Is this how people talk, Google?! Really excited?!! Like they’re always on the brink of an orgasm?!!!
Yesterday I sent a query to a literary agent.
‘Hi, thanks for this,’ he replied. ‘I’ll give it a read and get back to you within a week.’
Gmail presented me with some instant responses:
‘Thank you for getting back to me!’
‘No problem, thank you for letting me know!’
I couldn’t bring myself to use any of them.
They all sounded like a desperate millennial.
And it’s a shame because, were it not for the exclamation marks, I’d have probably picked one.
‘No problem.’ I wrote back. ‘Thanks for letting me know.’
Exclamation marks are the literal worst.
They remind me of when I was in school, and my hand would stick to chewing gum under the desk. “Urgh. Get it off me.”
In business they make you look needy.
In other writing they seem…I don’t know…unimaginative?
I’m not saying: ‘don’t use exclamation marks.’ Heck, I’ve used them a good few times myself. I’m just saying: ‘Use them sparingly. Use them consciously. Don’t use them as a crutch.’
Laziness is a writer’s deadliest enemy.
If you need to convey excitement, why not do it with words?
Exclamation marks can easily make you lazy.
They get weaker as you use them too
I don’t know about you, but I’m from a typically blue-collar background.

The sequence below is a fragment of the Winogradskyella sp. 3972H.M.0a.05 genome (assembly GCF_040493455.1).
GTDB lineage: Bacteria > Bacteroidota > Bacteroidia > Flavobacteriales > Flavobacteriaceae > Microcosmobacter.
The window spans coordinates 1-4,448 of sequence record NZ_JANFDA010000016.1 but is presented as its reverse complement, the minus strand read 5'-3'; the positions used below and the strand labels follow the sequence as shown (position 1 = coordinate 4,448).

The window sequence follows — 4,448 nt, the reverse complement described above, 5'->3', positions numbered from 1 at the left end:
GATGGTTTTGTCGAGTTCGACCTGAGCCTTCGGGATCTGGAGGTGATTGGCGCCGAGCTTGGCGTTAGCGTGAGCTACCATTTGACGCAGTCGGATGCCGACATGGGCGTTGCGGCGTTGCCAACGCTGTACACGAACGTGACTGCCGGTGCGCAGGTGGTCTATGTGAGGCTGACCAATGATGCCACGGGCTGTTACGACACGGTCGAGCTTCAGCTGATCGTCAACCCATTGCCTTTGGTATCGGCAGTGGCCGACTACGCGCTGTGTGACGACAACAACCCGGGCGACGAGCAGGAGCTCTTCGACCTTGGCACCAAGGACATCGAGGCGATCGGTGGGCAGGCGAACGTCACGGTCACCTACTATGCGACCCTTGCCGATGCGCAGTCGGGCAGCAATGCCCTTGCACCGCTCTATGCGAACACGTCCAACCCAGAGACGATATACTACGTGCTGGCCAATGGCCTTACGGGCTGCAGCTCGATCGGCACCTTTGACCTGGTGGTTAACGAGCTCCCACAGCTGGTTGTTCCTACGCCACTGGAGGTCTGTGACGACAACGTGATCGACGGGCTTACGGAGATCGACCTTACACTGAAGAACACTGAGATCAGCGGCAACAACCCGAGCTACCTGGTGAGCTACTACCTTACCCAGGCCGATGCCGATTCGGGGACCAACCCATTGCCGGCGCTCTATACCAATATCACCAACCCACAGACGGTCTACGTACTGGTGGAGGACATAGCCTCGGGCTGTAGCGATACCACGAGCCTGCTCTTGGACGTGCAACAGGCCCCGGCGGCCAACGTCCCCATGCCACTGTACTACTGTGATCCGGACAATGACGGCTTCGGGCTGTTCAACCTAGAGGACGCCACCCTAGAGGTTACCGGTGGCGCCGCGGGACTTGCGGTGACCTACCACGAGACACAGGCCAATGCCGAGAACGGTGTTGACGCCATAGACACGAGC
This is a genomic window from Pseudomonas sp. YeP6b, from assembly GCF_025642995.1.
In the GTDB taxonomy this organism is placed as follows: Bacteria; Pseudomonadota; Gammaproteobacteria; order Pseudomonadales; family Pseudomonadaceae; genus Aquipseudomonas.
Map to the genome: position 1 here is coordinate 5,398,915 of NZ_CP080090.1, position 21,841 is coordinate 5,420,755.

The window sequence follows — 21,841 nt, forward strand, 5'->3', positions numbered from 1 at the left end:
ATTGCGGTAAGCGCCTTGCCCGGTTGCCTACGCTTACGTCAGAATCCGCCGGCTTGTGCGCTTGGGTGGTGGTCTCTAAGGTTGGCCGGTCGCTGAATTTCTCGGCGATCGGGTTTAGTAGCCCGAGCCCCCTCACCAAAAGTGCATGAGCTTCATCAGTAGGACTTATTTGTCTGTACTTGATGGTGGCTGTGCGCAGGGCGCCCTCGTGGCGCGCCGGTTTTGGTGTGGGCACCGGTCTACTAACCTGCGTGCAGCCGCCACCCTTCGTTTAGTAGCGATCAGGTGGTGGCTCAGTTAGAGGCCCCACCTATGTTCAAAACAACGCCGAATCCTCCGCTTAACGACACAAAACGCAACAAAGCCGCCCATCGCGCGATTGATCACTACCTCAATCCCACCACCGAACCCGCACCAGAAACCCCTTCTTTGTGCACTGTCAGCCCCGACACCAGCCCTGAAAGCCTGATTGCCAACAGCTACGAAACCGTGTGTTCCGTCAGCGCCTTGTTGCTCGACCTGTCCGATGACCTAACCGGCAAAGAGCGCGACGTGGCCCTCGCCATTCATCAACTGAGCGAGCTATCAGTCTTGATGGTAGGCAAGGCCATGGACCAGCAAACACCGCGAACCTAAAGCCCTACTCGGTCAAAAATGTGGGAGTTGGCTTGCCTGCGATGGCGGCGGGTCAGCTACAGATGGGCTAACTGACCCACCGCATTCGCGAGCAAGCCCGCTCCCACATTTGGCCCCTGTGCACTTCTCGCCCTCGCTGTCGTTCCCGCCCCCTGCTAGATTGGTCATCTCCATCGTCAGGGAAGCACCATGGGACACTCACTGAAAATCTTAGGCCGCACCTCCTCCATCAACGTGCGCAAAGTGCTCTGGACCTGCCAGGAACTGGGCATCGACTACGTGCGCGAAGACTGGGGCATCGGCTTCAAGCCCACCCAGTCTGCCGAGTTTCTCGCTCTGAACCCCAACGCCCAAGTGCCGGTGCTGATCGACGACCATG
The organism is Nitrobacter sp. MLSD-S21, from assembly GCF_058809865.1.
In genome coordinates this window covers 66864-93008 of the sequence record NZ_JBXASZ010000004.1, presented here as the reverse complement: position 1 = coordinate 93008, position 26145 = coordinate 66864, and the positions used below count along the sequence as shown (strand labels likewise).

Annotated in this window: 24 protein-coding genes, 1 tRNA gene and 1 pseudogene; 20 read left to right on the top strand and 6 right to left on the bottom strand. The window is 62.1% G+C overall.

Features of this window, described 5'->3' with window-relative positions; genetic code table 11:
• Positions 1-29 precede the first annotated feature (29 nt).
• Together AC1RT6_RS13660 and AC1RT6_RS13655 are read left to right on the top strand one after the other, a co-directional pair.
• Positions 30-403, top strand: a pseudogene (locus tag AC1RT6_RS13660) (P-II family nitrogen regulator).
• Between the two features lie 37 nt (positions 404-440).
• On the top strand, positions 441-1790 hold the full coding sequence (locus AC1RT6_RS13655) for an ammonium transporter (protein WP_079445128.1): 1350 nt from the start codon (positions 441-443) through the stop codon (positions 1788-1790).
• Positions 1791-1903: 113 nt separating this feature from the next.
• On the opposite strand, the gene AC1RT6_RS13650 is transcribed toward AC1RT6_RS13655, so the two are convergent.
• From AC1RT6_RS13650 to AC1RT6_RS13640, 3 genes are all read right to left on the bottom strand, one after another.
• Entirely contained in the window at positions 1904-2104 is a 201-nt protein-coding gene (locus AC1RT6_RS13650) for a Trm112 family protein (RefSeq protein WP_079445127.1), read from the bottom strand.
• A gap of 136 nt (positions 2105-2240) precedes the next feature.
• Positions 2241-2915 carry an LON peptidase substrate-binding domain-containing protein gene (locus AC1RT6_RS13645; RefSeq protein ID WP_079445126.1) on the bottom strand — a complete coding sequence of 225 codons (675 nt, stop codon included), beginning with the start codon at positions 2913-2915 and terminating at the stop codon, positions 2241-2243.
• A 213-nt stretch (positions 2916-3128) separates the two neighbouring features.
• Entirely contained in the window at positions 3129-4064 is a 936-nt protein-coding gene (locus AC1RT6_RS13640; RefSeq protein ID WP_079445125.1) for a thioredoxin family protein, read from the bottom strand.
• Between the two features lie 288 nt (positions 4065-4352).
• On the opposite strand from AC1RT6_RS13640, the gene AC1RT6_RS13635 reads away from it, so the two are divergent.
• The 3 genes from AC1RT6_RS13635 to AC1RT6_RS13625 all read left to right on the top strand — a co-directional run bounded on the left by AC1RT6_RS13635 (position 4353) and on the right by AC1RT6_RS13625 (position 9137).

I’ve done all sorts of jobs.
I’ve brushed pheasants out the forest for rich blokes to shoot. I’ve fixed bicycles. I’ve landscaped peoples’ gardens and driveways.
If you’ve done anything like this you’ll know swearing is ridiculously common.
“Got fuckin’ rain tomorrow – fuck,” my landscaping foreman once said. “If it rains, I’m gonna clear the fuckin’ truck, because there’s a fuckin crap load of shit back there.’
Here, amongst polite society, those words stand out.
But sitting in that truck, they flew right over my head. I didn’t even notice them.
It’s the same with exclamation marks – or anything used for emphasis. The more you use these devices, the less power they have. In copywriting we have an expression:
“Emphasise everything and you emphasis nothing.”
You’ll know this if you’ve ever landed on a sketchy sales page – full of red arrows, flashing banners and excessive BLOCK CAPS.
Everything’s crying for attention – so your immediate reaction is: “Jesus, wtf. Get me outta here.’
So it is with exclamation marks.
The great crime novelist, Elmore Leonard, was so against exclamation marks he dedicated an entire section to them in his 10 Rules of Writing.
If I remember right, he said: ‘Use no more than one exclamation mark per 100,000 words.’ That allows you just one exclamation mark across an entire medium-length novel.
I don’t think you necessarily have to follow this lesson.
But I do think it’s a good idea to think about whenever you consider using an exclamation mark.
Stop. Pause. Look again at your sentence.
I’ll bet you can re-write it – and make that nasty punctuation redundant.